a 6ya Technician can help you resolve that issue over the phone in a minute or two.
Best thing about this new service is that you are never placed on hold and get to talk to real repair professionals here in the US. click here to Talk to a Technician (only for users in the US for now) and get all the help you need. Goodluck!
- If you need clarification, ask it in the comment box above.
- Better answers use proper spelling and grammar.
- Provide details, support with references or personal experience.
Tell us some more! Your answer needs to include more details to help people.You can't post answers that contain an email address.Please enter a valid email address.The email address entered is already associated to an account.Login to postPlease use English characters only.
Tip: The max point reward for answering a question is 15.
It means that the video will last 10 seconds. 30 frames/sec is the quality of the video. It is the number of individual pictures take per second. Example: 10 frames/sec produces a jerky video but is sometimes used for security monitoring. On some cameras you can reduce the frames/sec to get a longer running time.
Page 17 of the manual says the black box in the left top corner is the recording mode icon. In this icon you can see what menu you have chosen in the recording mode. In the left bottom of the display is the icon for the drive mode. It tell you if you are taking single pictures continues mode or are taking 5 frames per second (max 30 frames) or taking 3 pictures and compining the three.
The 4 frames per second shooting speed really only applies when you're shooting on manual focus. If you're not shooting a well lit scene or using an off-brand lens your camera will take a bit to auto-focus on your subject. Also if you're using the on-board flash, your camera will take a few seconds to recharge and fire again for the next picture.
If you're using the flash, the flash isn't going to charge that fast.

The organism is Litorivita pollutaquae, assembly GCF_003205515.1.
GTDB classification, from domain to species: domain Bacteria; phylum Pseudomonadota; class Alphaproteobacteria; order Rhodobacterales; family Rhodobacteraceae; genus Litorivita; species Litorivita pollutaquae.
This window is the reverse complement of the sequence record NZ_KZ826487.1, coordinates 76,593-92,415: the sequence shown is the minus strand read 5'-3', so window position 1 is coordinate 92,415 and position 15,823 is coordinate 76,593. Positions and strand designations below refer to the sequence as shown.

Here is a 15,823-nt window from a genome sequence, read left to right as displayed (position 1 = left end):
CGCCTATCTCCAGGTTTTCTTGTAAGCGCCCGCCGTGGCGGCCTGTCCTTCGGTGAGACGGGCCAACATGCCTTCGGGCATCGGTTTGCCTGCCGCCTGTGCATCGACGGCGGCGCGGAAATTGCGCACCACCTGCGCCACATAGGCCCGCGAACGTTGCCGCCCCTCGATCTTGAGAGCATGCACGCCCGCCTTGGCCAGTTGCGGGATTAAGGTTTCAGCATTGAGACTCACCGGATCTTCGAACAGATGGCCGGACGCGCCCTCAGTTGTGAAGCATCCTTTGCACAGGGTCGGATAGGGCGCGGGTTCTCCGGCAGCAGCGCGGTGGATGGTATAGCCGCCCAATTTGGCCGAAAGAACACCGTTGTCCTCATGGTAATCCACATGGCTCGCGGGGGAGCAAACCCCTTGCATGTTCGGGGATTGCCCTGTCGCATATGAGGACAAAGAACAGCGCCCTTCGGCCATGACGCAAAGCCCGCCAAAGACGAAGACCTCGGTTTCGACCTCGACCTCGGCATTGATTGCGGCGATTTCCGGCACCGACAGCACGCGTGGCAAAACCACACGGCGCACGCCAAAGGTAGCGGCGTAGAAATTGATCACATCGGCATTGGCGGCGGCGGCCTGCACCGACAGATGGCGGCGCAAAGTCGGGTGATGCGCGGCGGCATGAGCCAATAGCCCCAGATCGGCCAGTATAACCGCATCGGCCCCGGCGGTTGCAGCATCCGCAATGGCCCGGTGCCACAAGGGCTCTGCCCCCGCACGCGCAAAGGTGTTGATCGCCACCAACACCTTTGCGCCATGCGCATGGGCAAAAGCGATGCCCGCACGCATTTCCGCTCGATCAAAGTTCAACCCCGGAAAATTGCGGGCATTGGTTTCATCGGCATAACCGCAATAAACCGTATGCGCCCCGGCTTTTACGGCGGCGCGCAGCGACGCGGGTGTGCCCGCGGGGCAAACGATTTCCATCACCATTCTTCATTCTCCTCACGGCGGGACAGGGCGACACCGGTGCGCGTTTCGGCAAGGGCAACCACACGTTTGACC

If your shutter speed is slower than a third of a second, you're obviously not going to get three frames per second.
If the camera is set on AF-C and the subject is moving, the camera may be having trouble tracking it.
If you're shooting RAW and have a slow memory card, the buffer will fill up quickly and slow you down. Try it with JPEG and see if it makes any difference.
If you have the exposure delay mode (custom setting #31) turn on, the camera will wait about 0.4 seconds before shooting, and this applies even in continuous mode.
Check all of the above. Set the camera to Manual exposure mode. Turn off the autofocus. Set the image quality to JPEG Basic. Set the camera to Continuous 3 fps. Now, press and hold down the shutter release button for five seconds. Does the camera take about fifteen pictures?
If you've checked all of these and it still won't do it, post an additional comment here and we can go from there.
By frame size and frame rate I think. The F828 (in highest quality mode) takes 30 frames per second (fps) at 640x480 pixels. In the US televisions display video at 30 FPS (actually it is 60 fps but only half the frame gets displayed at a time so it nets out to 30.)
I'm not swure what dedicated camcorders do internally but I've run my F828 videos on my TV (27" non-HDTV) and they look great. I've got no interest in buying a dedicated camcorder. Things might be different if I had an HDTV.
HD mode images may appear to move somewhat stiffly compared with SD mode or DV mode images. This is because they are shot at a rate of 30 frames per second compared with the 60 frames per second for the SD or DV mode images. The movie is shot at 24 frames per second, and looks good. So HD mode can have the same feel as a movie material. For smooth movement during video clips, we recommend you minimize rapid-panning or avoid shooting fast-moving subjects. Should you wish to record more natural motion in the picture, we recommend setting a slower shutter speed, or changing the recording mode to SD or DV.